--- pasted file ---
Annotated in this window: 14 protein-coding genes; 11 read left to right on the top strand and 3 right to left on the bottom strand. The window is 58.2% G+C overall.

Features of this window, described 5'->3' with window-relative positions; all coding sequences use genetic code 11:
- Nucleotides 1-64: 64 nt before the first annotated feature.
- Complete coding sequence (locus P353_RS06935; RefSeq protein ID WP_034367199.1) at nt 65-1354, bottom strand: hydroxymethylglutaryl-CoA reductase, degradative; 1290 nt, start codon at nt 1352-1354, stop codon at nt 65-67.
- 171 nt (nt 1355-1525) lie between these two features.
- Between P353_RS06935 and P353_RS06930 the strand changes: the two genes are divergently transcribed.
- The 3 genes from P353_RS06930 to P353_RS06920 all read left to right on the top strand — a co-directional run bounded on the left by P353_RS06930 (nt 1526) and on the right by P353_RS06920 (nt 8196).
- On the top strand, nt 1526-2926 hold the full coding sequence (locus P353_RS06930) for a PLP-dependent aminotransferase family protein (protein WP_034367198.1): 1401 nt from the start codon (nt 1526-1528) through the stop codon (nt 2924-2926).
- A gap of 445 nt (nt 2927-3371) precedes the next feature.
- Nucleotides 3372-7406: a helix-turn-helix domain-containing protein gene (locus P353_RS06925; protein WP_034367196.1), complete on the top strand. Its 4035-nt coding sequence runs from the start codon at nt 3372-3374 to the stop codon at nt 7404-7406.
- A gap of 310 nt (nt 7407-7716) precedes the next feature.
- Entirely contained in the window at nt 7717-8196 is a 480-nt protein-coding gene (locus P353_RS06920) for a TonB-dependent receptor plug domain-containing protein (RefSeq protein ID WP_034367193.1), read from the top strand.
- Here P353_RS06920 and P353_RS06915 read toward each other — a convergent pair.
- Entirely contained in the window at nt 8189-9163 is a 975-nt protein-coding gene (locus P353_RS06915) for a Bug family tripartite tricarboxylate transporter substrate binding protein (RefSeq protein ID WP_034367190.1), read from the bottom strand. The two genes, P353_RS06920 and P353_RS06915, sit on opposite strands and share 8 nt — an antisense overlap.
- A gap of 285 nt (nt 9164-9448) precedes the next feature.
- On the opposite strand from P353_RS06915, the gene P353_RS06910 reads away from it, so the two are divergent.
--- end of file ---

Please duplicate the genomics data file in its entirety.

Annotated in this window: 14 protein-coding genes; 11 read left to right on the top strand and 3 right to left on the bottom strand. The window is 58.2% G+C overall.

Features of this window, described 5'->3' with window-relative positions; all coding sequences use genetic code 11:
- Nucleotides 1-64: 64 nt before the first annotated feature.
- Complete coding sequence (locus P353_RS06935; RefSeq protein ID WP_034367199.1) at nt 65-1354, bottom strand: hydroxymethylglutaryl-CoA reductase, degradative; 1290 nt, start codon at nt 1352-1354, stop codon at nt 65-67.
- 171 nt (nt 1355-1525) lie between these two features.
- Between P353_RS06935 and P353_RS06930 the strand changes: the two genes are divergently transcribed.
- The 3 genes from P353_RS06930 to P353_RS06920 all read left to right on the top strand — a co-directional run bounded on the left by P353_RS06930 (nt 1526) and on the right by P353_RS06920 (nt 8196).
- On the top strand, nt 1526-2926 hold the full coding sequence (locus P353_RS06930) for a PLP-dependent aminotransferase family protein (protein WP_034367198.1): 1401 nt from the start codon (nt 1526-1528) through the stop codon (nt 2924-2926).
- A gap of 445 nt (nt 2927-3371) precedes the next feature.
- Nucleotides 3372-7406: a helix-turn-helix domain-containing protein gene (locus P353_RS06925; protein WP_034367196.1), complete on the top strand. Its 4035-nt coding sequence runs from the start codon at nt 3372-3374 to the stop codon at nt 7404-7406.
- A gap of 310 nt (nt 7407-7716) precedes the next feature.
- Entirely contained in the window at nt 7717-8196 is a 480-nt protein-coding gene (locus P353_RS06920) for a TonB-dependent receptor plug domain-containing protein (RefSeq protein ID WP_034367193.1), read from the top strand.
- Here P353_RS06920 and P353_RS06915 read toward each other — a convergent pair.
- Entirely contained in the window at nt 8189-9163 is a 975-nt protein-coding gene (locus P353_RS06915) for a Bug family tripartite tricarboxylate transporter substrate binding protein (RefSeq protein ID WP_034367190.1), read from the bottom strand. The two genes, P353_RS06920 and P353_RS06915, sit on opposite strands and share 8 nt — an antisense overlap.
- A gap of 285 nt (nt 9164-9448) precedes the next feature.
- On the opposite strand from P353_RS06915, the gene P353_RS06910 reads away from it, so the two are divergent.